Science fiction writer William Gibson said ‘the future is already here — it’s just not very evenly distributed’ this sums up the state of chatbots in 2018. Chatbots are here already, they’re just not evenly distributed.
So where are they distributed?
For the large part, they’re in the hands of big businesses with deep pockets and the resources to build and deploy them. Chatbots are exorbitantly expensive to procure and most small businesses haven’t the appetite or money to even consider them. That’s if they even know what a chatbot is (but that’s a separate issue entirely).
But here’s the kicker: small businesses are precisely the type of business that could benefit from chatbots.
Emma Jones, founder of Enterprise Nation (a trade association for small to mid sized businesses) makes a valid point that technology can enable SMEs to (even) compete with large businesses:
‘Big firms have the resources to invest in the latest digital e-commerce and m-commerce functionality, SEO, marketing, and everything in between. Smaller firms have been slower on the uptake over the years, and seem to have less appetite for it. They are busy simply running the business and don’t always see the benefits that digital can deliver. And yet the digital world is an area that they absolutely can compete with larger firms on.’
So how could chatbots help a small business out?
While customers are the lifeblood of any business – regardless of its size – small businesses have a disadvantage because they have to do everythingthemselves on a shoestring. At any one time, a small business owner wears multiple hats: buyer, seller, marketer, customer support, etc.
Chatbots aren’t about to start creating business strategy (yet, anyway) but where they can help with is customer support.
A chatbot allows a business to automate a lot of it’s day to day questions and answers. Commonly asked FAQs that either reside on a companies website or in the business owners head can be built into a chatbot and then made available 24/7 for customers to interact with.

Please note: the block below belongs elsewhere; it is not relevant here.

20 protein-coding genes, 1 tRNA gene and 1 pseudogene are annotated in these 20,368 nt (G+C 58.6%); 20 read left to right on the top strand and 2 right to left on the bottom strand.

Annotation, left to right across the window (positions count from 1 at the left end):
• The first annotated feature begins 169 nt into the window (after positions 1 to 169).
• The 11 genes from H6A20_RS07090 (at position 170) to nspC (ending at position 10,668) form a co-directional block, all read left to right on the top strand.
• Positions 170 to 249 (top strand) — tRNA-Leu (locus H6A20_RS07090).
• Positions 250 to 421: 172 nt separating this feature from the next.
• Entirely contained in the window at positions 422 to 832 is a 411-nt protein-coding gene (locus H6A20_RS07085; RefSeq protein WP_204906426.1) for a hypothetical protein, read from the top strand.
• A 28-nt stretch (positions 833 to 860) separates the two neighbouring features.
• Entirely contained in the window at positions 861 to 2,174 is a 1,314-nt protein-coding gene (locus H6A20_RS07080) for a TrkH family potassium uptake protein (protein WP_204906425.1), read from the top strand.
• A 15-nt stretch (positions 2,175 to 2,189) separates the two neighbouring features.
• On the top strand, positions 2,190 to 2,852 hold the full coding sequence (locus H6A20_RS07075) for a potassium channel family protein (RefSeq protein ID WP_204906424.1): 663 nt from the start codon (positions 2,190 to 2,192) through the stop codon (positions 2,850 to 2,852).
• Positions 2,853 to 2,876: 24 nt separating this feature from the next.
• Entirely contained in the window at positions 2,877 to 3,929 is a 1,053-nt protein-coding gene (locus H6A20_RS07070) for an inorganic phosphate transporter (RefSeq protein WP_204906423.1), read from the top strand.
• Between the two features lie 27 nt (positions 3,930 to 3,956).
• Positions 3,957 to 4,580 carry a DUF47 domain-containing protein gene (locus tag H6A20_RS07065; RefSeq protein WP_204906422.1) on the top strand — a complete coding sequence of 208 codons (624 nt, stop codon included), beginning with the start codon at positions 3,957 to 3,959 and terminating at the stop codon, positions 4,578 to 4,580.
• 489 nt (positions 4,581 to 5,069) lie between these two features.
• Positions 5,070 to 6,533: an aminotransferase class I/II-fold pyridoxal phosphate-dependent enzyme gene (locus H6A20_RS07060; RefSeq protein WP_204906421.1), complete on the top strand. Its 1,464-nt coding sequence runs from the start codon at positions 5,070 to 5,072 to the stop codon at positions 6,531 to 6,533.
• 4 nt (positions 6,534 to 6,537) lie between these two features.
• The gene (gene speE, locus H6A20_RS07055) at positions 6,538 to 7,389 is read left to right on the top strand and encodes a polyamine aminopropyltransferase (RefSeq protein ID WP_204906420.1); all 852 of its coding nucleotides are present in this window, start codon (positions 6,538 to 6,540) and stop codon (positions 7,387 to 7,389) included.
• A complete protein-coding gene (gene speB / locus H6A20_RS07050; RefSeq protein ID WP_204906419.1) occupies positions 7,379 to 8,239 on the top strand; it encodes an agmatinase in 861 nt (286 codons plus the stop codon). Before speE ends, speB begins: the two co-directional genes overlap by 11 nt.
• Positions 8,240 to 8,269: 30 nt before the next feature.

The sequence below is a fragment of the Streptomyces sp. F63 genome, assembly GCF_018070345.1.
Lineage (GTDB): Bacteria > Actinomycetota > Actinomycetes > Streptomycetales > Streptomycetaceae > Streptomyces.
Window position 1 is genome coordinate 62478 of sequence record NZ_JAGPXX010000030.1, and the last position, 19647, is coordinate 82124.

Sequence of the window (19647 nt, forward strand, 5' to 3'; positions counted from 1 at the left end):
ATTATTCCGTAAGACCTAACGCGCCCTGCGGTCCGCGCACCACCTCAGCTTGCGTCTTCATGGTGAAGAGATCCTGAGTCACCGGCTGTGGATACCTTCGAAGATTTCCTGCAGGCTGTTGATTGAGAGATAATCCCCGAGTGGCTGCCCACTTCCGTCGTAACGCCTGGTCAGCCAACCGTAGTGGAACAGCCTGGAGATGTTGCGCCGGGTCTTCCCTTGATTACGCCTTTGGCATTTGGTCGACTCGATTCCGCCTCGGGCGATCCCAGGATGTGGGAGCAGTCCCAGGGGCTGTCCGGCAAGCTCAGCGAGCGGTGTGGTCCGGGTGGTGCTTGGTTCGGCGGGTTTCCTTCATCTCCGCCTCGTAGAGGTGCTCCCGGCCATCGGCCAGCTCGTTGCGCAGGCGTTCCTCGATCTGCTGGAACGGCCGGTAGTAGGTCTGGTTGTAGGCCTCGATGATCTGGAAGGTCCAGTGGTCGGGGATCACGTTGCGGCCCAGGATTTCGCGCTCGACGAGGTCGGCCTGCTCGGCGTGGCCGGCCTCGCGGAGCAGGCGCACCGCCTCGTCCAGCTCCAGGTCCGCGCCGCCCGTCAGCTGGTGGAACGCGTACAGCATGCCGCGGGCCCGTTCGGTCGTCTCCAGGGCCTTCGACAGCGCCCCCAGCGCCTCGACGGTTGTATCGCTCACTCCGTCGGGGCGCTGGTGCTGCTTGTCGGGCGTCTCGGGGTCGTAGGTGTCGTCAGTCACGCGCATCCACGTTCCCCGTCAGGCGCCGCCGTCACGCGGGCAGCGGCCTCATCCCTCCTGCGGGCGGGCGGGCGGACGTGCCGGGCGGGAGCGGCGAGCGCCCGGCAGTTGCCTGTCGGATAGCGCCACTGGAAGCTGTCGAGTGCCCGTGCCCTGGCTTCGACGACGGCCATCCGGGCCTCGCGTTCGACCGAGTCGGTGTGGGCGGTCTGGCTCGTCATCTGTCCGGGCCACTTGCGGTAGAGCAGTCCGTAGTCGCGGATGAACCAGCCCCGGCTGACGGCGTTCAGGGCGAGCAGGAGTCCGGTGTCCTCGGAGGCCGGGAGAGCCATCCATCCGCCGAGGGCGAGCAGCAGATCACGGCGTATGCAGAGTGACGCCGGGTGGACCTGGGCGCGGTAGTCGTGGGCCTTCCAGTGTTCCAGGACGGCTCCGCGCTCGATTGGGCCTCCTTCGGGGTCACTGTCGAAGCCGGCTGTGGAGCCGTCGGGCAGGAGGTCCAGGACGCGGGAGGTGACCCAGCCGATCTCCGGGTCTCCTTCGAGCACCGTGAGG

To be workable for a small business, any solution has to do the following:
- a simple and intuitive drag and drop interface for creating chatbots — small business owners shouldn’t need to be tech wizards to build bots.
- be cost effective — small businesses have to watch the pennies.
- deployable on multiple channels — to be competitive businesses need to be on multiple channels, not just one. That’s where their customers are.
- let’s not forget voice. Amazon’s Echo voice device was the biggest selling item over last Christmas — there should be a way for businesses to be present on voice devices too.
- the bot should be deployable across multiple channels, but managed in one central nerve centre. Business people don’t have the time to be bouncing from one platform to the next. A single interface to manage their chatbot data is a must.
- in today’s global economy, a businesses best customers may live in other countries and speak different languages. The bot should be able to translate conversation as well as present analytics around customer interaction.
All this may sound like chatbot utopia, but it always seems impossible until it’s done (to quote Nelson Mandela).